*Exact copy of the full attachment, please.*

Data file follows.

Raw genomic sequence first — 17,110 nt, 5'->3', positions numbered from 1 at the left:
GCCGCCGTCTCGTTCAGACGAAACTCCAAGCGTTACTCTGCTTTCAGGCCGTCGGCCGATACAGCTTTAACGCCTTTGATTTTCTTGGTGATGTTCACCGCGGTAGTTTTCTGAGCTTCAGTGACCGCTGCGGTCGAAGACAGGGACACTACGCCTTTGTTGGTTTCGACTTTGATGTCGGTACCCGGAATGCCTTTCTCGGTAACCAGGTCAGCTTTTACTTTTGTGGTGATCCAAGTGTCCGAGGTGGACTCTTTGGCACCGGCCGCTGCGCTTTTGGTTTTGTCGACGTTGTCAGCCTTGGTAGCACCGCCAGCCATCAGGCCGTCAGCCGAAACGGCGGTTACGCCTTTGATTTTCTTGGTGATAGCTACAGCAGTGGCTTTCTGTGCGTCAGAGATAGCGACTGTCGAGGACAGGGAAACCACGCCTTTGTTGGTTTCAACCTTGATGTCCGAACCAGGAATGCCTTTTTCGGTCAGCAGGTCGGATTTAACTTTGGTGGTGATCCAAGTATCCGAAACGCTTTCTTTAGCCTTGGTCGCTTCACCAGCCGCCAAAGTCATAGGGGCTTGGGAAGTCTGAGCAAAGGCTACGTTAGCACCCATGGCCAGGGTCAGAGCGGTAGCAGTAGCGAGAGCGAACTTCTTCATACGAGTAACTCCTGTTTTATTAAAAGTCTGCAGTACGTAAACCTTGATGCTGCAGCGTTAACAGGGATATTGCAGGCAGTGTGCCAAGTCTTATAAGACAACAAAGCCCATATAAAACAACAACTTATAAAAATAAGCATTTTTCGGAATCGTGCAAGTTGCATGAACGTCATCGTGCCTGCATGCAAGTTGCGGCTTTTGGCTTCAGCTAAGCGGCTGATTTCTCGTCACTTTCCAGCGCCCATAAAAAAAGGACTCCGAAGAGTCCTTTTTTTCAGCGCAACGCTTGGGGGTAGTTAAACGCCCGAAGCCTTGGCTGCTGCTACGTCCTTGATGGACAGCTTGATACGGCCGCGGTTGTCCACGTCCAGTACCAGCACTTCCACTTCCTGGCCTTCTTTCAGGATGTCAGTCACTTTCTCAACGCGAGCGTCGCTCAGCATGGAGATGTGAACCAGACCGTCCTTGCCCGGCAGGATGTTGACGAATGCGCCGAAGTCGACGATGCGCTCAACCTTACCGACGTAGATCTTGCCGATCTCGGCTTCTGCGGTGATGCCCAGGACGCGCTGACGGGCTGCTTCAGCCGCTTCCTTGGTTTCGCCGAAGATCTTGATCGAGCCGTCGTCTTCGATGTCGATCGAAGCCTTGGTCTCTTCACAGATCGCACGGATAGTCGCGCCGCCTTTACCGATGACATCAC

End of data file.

Raw genomic sequence first — 17,110 nt, 5'->3', positions numbered from 1 at the left:
GCCGCCGTCTCGTTCAGACGAAACTCCAAGCGTTACTCTGCTTTCAGGCCGTCGGCCGATACAGCTTTAACGCCTTTGATTTTCTTGGTGATGTTCACCGCGGTAGTTTTCTGAGCTTCAGTGACCGCTGCGGTCGAAGACAGGGACACTACGCCTTTGTTGGTTTCGACTTTGATGTCGGTACCCGGAATGCCTTTCTCGGTAACCAGGTCAGCTTTTACTTTTGTGGTGATCCAAGTGTCCGAGGTGGACTCTTTGGCACCGGCCGCTGCGCTTTTGGTTTTGTCGACGTTGTCAGCCTTGGTAGCACCGCCAGCCATCAGGCCGTCAGCCGAAACGGCGGTTACGCCTTTGATTTTCTTGGTGATAGCTACAGCAGTGGCTTTCTGTGCGTCAGAGATAGCGACTGTCGAGGACAGGGAAACCACGCCTTTGTTGGTTTCAACCTTGATGTCCGAACCAGGAATGCCTTTTTCGGTCAGCAGGTCGGATTTAACTTTGGTGGTGATCCAAGTATCCGAAACGCTTTCTTTAGCCTTGGTCGCTTCACCAGCCGCCAAAGTCATAGGGGCTTGGGAAGTCTGAGCAAAGGCTACGTTAGCACCCATGGCCAGGGTCAGAGCGGTAGCAGTAGCGAGAGCGAACTTCTTCATACGAGTAACTCCTGTTTTATTAAAAGTCTGCAGTACGTAAACCTTGATGCTGCAGCGTTAACAGGGATATTGCAGGCAGTGTGCCAAGTCTTATAAGACAACAAAGCCCATATAAAACAACAACTTATAAAAATAAGCATTTTTCGGAATCGTGCAAGTTGCATGAACGTCATCGTGCCTGCATGCAAGTTGCGGCTTTTGGCTTCAGCTAAGCGGCTGATTTCTCGTCACTTTCCAGCGCCCATAAAAAAAGGACTCCGAAGAGTCCTTTTTTTCAGCGCAACGCTTGGGGGTAGTTAAACGCCCGAAGCCTTGGCTGCTGCTACGTCCTTGATGGACAGCTTGATACGGCCGCGGTTGTCCACGTCCAGTACCAGCACTTCCACTTCCTGGCCTTCTTTCAGGATGTCAGTCACTTTCTCAACGCGAGCGTCGCTCAGCATGGAGATGTGAACCAGACCGTCCTTGCCCGGCAGGATGTTGACGAATGCGCCGAAGTCGACGATGCGCTCAACCTTACCGACGTAGATCTTGCCGATCTCGGCTTCTGCGGTGATGCCCAGGACGCGCTGACGGGCTGCTTCAGCCGCTTCCTTGGTTTCGCCGAAGATCTTGATCGAGCCGTCGTCTTCGATGTCGATCGAAGCCTTGGTCTCTTCACAGATCGCACGGATAGTCGCGCCGCCTTTACCGATGACATCAC